State Legislation with Consequences for the UMW Curriculum

We are going to need to respond to legislative developments on a number of fronts, and required actions on our part may have curricular or academic program impacts.  One immediate issue of concern is the new state law regarding equity in the award of college credit for International Baccalaureate (IB) and Advanced Placement (AP) courses.  Section 23-9.2:3.8 of the Code of Virginia outlines . . .

the requirements.  The legislation addressed the concern that IB courses were not given equal treatment when compared to the transfer credit awarded for AP courses.  The legislation in particular stipulates that an educational institution’s policies “for course credit for standard and higher level International Baccalaureate courses shall be comparable to its policies for granting course credit for Advanced Placement courses.” UMW currently awards no credit for standard level IB exams, as is true of several other schools in the Commonwealth.  This is just one issue we will need to tackle in connection with the requirements of this legislation.  The other is the requirement that the completion of the IB diploma program earn college credit.  We currently award credit only for test scores, and only for qualifying scores on the higher-level tests.

Faculty involvement on how to proceed is critical.  After discussing this matter with my Academic Affairs Council (which includes the deans of the three colleges), I have decided to ask the Academic Affairs Committee in the College of Arts and Sciences to look at this issue.  All of the courses awarding IB credit currently are housed in Arts and Sciences, and so this seems a logical place to proceed.  And this committee already acted on this issue on September 8, 2008.  At that time, the committee reaffirmed UMW’s policy of only awarding credit for higher-level IB exams.  The CAS Faculty Senate accepted that recommendation.  But the passage of the new state law in April 2010 compels us to take another look at the matter, and to also deal with the question of credit for IB diploma completion.

By the way, I just learned the IB credit issue will be on the agenda at the Instructional Programs Advisory Committee (IPAC) meeting being held this Friday by the State Council of Higher Education for Virginia.  Additional details may be forthcoming depending on what’s covered at this meeting.

Another development concerns the requirement, stated in Code of Virginia Section 23-9.2:3.2, regarding the creation of “dual admission” programs.  A dual admission agreement would make it possible for qualified students to be simultaneously accepted by a community college and a four-year public institution of higher education.  Upon successful completion of an acceptable associate degree program from the community college, the student would be automatically enrolled in the four-year institution.  The College of William and Mary has such a program, which they refer to as a “co-enrollment” agreement.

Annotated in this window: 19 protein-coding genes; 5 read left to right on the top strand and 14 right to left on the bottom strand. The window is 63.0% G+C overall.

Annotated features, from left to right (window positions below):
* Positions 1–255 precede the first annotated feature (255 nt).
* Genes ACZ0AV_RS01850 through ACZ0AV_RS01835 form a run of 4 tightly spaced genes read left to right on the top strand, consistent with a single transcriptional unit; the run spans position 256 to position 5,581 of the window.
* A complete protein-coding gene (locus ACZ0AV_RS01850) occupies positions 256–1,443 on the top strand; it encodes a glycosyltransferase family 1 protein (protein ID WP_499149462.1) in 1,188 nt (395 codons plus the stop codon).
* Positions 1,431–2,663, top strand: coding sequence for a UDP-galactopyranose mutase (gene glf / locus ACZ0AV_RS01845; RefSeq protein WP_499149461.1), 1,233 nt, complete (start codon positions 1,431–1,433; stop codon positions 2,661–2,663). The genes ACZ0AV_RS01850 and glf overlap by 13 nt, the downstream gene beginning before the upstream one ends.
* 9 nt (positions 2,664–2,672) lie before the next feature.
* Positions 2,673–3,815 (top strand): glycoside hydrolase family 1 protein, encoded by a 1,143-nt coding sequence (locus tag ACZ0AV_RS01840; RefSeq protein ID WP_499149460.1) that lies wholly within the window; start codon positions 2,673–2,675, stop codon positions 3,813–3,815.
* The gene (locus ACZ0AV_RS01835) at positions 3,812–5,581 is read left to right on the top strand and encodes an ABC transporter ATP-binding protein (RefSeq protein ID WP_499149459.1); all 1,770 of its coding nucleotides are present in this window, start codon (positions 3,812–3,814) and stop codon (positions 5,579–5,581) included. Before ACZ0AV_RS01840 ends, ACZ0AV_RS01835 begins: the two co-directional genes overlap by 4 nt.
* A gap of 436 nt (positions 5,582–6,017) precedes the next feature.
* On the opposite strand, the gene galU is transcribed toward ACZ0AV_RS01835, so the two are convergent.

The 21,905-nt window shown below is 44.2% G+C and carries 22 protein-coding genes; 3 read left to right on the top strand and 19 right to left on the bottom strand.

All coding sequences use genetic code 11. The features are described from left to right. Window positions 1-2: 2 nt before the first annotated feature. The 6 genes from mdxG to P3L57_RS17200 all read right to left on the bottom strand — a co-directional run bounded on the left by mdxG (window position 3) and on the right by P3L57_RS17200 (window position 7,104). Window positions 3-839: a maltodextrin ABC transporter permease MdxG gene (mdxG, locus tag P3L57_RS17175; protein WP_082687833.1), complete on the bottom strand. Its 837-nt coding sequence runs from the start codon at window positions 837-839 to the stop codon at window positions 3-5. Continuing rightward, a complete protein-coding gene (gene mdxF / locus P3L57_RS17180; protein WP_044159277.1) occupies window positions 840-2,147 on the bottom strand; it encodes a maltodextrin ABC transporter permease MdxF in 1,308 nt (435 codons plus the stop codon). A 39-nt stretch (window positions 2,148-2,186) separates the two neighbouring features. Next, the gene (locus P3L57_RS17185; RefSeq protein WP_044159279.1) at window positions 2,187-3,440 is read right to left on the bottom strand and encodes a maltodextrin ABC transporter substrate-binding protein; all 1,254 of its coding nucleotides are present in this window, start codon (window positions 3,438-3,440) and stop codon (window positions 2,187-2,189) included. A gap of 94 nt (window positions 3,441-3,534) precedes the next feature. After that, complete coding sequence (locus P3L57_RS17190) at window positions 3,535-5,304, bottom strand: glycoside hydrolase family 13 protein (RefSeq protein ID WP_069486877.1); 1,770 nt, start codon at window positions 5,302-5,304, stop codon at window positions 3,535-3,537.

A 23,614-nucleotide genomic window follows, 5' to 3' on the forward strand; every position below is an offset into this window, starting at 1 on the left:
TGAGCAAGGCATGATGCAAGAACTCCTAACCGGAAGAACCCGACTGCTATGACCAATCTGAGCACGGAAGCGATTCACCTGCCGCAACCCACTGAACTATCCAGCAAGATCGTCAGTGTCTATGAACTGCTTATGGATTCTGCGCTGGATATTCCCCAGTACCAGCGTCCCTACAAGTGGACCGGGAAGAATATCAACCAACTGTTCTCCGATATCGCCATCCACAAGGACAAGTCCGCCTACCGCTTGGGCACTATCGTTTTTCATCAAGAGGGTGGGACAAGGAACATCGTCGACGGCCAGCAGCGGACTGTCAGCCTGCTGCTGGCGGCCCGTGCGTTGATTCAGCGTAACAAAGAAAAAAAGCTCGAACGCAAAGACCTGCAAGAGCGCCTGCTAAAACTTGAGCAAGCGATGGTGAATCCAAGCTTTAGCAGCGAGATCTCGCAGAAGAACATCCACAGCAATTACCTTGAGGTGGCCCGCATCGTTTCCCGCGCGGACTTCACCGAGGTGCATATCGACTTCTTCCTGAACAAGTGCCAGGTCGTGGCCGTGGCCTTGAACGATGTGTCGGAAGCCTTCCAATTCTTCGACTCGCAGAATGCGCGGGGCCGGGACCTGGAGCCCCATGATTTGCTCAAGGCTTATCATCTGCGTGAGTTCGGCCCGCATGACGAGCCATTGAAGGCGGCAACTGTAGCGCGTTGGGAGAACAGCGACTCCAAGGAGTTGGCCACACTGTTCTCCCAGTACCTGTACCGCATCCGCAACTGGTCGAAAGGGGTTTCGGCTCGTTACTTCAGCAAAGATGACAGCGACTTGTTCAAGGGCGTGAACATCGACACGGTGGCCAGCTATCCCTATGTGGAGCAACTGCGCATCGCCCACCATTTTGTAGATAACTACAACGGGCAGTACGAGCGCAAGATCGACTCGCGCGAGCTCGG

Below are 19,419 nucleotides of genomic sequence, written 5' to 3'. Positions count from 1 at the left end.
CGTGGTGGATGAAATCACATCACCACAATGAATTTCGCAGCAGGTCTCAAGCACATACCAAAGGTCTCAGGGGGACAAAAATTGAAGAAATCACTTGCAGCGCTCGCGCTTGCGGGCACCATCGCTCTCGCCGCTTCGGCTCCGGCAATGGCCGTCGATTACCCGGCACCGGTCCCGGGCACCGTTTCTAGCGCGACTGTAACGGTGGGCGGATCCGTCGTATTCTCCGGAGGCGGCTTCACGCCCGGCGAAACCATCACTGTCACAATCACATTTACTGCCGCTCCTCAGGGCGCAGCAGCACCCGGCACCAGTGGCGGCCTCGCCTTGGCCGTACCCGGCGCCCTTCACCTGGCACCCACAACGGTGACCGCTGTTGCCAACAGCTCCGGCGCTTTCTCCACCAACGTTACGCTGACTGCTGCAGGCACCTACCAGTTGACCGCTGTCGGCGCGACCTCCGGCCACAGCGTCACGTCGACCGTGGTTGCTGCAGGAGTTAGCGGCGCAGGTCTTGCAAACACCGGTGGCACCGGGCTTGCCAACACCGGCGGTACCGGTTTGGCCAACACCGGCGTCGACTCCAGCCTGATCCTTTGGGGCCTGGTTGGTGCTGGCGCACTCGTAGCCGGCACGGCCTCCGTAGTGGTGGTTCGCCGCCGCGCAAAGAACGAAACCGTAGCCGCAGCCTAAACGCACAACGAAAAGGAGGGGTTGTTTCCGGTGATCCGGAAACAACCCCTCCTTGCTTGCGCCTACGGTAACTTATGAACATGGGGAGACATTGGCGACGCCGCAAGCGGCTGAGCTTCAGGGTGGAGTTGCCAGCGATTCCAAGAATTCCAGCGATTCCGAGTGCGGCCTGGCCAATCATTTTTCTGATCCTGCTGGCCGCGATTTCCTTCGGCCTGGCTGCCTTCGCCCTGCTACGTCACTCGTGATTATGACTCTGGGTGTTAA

Mary Washington is not alone among state higher education institutions that have not as yet developed dual admission (or co-enrollment) plans.  A recent survey conducted by the State Council of Higher Education for Virginia makes that clear.  To read the report, go to the web page for SCHEV Reports and select the item titled “Review of Dual Admissions Agreements and Programs in the Virginia Higher Education System,” dated May 18, 2010.  Nine of the 15 four-year public institutions in Virginia do not have dual admission agreements at this time.  Of the six that do, they report that while the programs have been generally successful, implementing and managing them poses some challenges.

All that notwithstanding, we need to act on this issue as well.  The last time state legislation required us to implement a new program for transfer articulation with Virginia’s community colleges was the Guaranteed Admission Agreement.  UMW’s agreement was drafted by academic affairs area staff, presented to the Academic Affairs Committee for review and action, and then was adopted by a vote by the Faculty Senate.  The committee approved the proposed policy on November 20, 2006, and the Senate approved it on December 6, 2006.  Because a co-enrollment agreement would affect all of the UMW colleges, I believe it would be appropriate to submit a draft of a proposed policy to the University Faculty Council (UFC) and to solicit their input on how to proceed from there regarding development of a policy and securing the necessary faculty approvals.  In consultation with other offices as appropriate (such as Admissions, the Registrar, and Academic Services), my Academic Affairs Council will work up the draft and then submit it to the UFC as a first step.

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